Obermeyer: So, we can't rule any of that out. But it at least raises the possibility that there's something else that's kind of a more psychological thing going on here, that that increase in cost catches people off guard, and it surprises them in a way that makes them react disproportionately. And I think that's a comment on kind of not just the cost of that medication, but also the complexity of going to the pharmacy, realizing that your whole set of medications has gotten much more expensive, wondering why, being confused, feeling that pressure at the pharmacy desk that even I, like when I go pick up a medication at the pharmacy, it's a very confusing experience. And I get confused by how much something is going to cost, how much it should cost, whether it's brand or generic. These things are super confusing for everyone. And so, when you add these very large, in relative terms at least, fluctuations in cost, it could very easily just put people off guard and cause them to make bad decisions.
Kao: So, given some of the limitations that you articulate in your own study about analysis at the zip code level, how should future research inform policy responses to your finding that, again, as little as $10 can make a life or death difference to some of us?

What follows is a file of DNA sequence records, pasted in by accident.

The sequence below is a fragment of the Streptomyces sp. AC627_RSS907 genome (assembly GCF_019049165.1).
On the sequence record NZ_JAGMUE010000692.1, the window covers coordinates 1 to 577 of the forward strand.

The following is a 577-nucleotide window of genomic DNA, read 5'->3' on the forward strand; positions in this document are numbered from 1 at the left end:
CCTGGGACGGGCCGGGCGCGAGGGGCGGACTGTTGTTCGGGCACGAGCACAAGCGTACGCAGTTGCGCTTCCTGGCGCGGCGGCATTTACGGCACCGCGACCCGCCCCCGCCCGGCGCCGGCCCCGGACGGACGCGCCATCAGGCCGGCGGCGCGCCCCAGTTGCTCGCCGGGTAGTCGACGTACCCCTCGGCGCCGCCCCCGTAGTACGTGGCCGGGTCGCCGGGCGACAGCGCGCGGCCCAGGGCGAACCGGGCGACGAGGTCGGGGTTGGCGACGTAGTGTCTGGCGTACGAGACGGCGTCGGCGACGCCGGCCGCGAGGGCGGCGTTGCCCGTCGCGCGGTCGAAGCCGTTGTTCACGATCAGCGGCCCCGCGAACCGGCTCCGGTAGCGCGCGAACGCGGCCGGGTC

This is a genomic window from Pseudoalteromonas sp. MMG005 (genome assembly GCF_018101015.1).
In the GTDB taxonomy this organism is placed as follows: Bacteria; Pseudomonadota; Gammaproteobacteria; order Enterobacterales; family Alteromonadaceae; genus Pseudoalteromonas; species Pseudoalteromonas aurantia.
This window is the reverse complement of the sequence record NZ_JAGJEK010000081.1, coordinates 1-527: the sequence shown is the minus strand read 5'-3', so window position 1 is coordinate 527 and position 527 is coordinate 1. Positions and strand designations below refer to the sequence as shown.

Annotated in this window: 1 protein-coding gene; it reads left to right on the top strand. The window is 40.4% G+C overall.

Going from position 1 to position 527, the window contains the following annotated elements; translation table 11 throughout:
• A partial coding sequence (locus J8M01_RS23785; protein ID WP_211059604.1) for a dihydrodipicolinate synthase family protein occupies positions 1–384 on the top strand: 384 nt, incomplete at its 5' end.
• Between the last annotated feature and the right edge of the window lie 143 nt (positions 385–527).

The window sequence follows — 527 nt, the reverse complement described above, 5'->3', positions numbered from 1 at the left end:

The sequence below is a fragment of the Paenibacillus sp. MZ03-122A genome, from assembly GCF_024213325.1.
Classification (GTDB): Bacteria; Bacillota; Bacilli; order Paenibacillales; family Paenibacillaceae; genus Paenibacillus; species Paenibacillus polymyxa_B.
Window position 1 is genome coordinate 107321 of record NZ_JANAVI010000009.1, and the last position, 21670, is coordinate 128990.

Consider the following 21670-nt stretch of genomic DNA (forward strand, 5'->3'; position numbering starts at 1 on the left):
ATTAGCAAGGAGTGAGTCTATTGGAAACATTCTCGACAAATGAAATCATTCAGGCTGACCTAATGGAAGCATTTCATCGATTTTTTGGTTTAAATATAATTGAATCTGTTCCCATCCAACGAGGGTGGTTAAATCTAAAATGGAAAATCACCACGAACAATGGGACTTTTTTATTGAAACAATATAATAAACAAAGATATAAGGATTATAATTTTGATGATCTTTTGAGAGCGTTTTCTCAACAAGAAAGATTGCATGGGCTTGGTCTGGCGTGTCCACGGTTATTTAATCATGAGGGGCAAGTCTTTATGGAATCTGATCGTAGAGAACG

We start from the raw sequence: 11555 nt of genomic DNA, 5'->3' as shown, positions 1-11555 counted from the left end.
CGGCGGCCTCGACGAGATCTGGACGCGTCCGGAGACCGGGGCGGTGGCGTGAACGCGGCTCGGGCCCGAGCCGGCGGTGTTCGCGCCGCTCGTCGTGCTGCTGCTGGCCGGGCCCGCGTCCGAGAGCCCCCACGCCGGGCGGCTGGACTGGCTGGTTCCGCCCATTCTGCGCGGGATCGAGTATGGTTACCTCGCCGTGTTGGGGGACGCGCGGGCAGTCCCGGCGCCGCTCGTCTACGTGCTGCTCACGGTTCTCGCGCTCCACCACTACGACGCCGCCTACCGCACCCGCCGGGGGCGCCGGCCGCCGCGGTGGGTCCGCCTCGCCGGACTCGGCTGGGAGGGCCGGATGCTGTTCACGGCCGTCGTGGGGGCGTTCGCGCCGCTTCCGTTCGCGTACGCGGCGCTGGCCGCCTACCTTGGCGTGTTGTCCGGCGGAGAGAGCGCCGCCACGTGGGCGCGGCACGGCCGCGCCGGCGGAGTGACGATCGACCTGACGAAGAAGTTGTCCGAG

Obermeyer: I think for me, there are maybe two policy implications from this research. The first is that right now, we set our cost-sharing policies, and in fact, a lot of our policies in health in a way that treats everyone the same. So, everyone across the country is basically facing the same cost structure of their Medicare drug benefit, even though some people are really, really high risk for things like heart attack and stroke and other people are not. As we learn more and more about exactly who is at high risk, it means that we shouldn't be treating all of these people equally. Why is someone who's at very, very high risk of a heart attack and stroke being charged the same amount for their statin as someone who is sort of on it because they're over a certain age threshold, but they're actually quite low risk? And so, that personalization of policy to the particular needs of a person, I think, is really important. And I think that's a direction a lot of my own research is going into, is how do we use the algorithms that have proved so useful in other parts of society based on prior data and using those data to forecast future results? How do we unleash that same type of analysis to get better medications to the people who need it most? So, that's the first implication is more personalized policies.